The marquee in front of Robert F. McDermott Elementary School displays the date school will begin virtually.
The marquee in front of Robert F. McDermott Elementary School displays the date school will begin virtually. Credit: Bonnie Arbittier / San Antonio Report

Local health authorities don’t have the power to preemptively close school campuses until they experience an outbreak, according to Gov. Greg Abbott and Attorney General Ken Paxton.

While the City of San Antonio’s attorney doesn’t agree with the state leaders’ interpretation of the law, San Antonio Metropolitan Health District rescinded its order barring campuses from opening until after Labor Day. Instead, health authorities said they would recommend school districts study a specific set of health metrics and open campuses in phases, gradually bringing more students back on campus when health conditions allow.

Metro Health Medical Director Dr. Junda Woo unveiled those metrics Wednesday night at a virtual town hall and plans to issue an updated health order with recommendations for reopening later this week.

Districts should review the positivity rate of COVID-19 tests and the amount of time it takes for the total number of coronavirus cases to double. They should also pay close attention to whether there is a continuous decline in coronavirus cases for two consecutive weeks, she said.

The current positivity rate from tests is at 14.8 percent. Woo said the goal is for this rate to be at 5 percent or lower. The doubling time is at 21 days, within the local goal of more than 18 days.

Woo said that school districts should think of reopening in so-called red, yellow, and green zones and work to mitigate the risk of coronavirus spread.

The medical director emphasized there will be some risk associated with reopening schools no matter what, and schools should be prepared for outbreaks to happen, she said.

“I think there are ways to lower the risk,” Woo said. “It is not going to be zero-risk. But I think there are ways to lower the risk to where it is similar to the risk you would experience going shopping.”

In the red zone, in-person learning would be limited to a small number of special-needs students and prohibit extracurricular activities. In the yellow zone, schools could bring more students onto campus including those who have unsafe home environments or those who lack a reliable internet connection Woo said.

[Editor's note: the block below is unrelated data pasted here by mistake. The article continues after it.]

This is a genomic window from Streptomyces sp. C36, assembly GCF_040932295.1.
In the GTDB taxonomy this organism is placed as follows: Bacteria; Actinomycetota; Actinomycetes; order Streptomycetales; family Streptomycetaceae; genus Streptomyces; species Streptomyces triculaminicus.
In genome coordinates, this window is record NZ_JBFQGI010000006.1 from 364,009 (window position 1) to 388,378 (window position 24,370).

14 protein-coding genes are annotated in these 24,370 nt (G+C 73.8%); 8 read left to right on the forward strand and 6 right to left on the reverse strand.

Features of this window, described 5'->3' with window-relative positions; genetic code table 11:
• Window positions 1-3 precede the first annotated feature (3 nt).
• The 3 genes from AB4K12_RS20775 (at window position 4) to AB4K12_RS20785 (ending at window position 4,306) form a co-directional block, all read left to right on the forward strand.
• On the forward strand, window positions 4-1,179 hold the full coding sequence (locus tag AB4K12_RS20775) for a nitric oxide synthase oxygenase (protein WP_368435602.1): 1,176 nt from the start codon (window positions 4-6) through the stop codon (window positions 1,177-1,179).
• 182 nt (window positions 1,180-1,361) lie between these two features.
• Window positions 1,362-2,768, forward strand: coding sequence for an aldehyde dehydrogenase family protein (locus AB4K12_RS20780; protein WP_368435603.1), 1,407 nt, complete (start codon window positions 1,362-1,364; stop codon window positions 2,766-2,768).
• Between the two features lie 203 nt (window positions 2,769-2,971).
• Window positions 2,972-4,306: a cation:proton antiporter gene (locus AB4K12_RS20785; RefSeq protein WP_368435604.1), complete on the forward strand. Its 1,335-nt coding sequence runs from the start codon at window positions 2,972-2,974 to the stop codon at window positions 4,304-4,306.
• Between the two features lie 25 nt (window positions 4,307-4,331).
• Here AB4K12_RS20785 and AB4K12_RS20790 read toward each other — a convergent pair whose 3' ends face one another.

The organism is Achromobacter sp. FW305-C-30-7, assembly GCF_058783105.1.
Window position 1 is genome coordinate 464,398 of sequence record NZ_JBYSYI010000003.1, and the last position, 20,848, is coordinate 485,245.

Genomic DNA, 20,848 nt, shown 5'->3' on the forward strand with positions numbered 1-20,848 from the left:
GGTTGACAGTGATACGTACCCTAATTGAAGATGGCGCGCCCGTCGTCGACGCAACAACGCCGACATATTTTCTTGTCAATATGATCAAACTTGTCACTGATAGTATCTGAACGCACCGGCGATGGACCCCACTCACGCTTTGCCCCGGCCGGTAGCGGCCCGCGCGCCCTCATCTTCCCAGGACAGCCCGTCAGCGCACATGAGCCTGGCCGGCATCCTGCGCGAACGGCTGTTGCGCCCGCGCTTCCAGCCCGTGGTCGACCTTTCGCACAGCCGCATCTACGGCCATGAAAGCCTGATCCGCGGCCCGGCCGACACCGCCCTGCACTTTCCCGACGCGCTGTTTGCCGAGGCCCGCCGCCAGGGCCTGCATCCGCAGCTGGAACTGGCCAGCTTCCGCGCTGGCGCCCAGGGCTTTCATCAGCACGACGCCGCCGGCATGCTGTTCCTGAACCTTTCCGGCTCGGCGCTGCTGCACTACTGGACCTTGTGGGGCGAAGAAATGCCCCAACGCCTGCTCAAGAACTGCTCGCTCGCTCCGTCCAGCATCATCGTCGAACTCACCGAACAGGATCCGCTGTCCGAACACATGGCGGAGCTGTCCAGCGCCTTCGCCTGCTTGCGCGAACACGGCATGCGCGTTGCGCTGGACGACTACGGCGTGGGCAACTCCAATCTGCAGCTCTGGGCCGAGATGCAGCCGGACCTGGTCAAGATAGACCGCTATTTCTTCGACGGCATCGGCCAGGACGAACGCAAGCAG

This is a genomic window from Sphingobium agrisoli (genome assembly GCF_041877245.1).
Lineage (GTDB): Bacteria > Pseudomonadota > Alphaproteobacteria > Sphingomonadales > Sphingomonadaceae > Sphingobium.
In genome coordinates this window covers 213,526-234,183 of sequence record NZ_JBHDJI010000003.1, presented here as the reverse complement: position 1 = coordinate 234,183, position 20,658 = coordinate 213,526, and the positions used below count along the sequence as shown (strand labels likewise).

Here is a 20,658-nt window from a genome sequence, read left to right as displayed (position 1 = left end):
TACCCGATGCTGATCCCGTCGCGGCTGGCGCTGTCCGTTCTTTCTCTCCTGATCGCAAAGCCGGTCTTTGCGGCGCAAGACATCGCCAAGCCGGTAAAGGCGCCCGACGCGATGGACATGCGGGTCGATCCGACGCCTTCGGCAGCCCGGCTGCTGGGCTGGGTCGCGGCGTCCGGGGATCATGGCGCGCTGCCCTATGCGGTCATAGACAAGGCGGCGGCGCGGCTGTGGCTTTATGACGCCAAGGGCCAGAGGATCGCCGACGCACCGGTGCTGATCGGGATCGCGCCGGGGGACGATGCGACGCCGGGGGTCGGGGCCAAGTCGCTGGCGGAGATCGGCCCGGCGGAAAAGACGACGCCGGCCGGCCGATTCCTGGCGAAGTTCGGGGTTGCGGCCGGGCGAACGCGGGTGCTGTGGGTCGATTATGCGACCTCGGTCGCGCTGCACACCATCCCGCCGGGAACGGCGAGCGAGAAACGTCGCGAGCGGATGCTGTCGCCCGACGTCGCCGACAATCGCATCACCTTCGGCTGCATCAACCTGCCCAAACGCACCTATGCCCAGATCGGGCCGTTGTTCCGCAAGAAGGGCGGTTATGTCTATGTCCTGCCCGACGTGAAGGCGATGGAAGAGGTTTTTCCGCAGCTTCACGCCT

In the green zone, all students would be allowed onto campus but would have to adhere to social distancing and mask requirements.

“We are still in the red zone right now,” Woo said.

The risk level in Bexar County is between severe and critical, the two highest points on a scale to measure the state of the local outbreak. The bar is updated weekly to reflect the current health data, a city spokeswoman said.

At the Wednesday night town hall, Northside ISD Superintendent Brian Woods said districts must approach reopening with balance.

“Once guidance from Metro Health says it is safe to start bringing students back into the buildings, I really think we have got to balance what all of us agree is a concern around health and safety with a concern around learning loss,” Woods said. “Virtual learning, while it may work well for some students and families because of their independent circumstance, just simply doesn’t work as well for others.”

Earlier this week, San Antonio ISD trustees discussed their own color-coded system that would allow the district to slowly bring students back into campus. The maximum safety level keeps all students learning from home remotely while the normal safety level brings everyone back to campus. In between are three additional levels with 25 percent, 50 percent, and 75 percent of students learning in-person.

Even in Metro Health’s green zone, it’s unlikely SAISD schools would be at 100 percent of capacity, San Antonio ISD Superintendent Pedro Martinez said.

“This is what I see probably our new normal that we could reach in our first semester,” Martinez said referencing the green zone. “For us this means under 50 percent of our students still being in schools – very strict [personal protective equipment and] very strict safety guidelines.”

Metro Health will ask each school system to create a seven-person COVID-19 panel that will include one student, teacher, parent, non-instructional staffer, medical professional, human resources representative, and one person of the district’s choosing.

This panel will make recommendations to the superintendent and the medical representative will be tasked with reporting information to Metro Health. Districts will report COVID-19 cases to the City in the same way they currently report influenza cases, Woo said. They will also be asked to disclose case numbers on their websites.

Emily Donaldson

Emily Donaldson

Emily Donaldson reports on education for the San Antonio Report.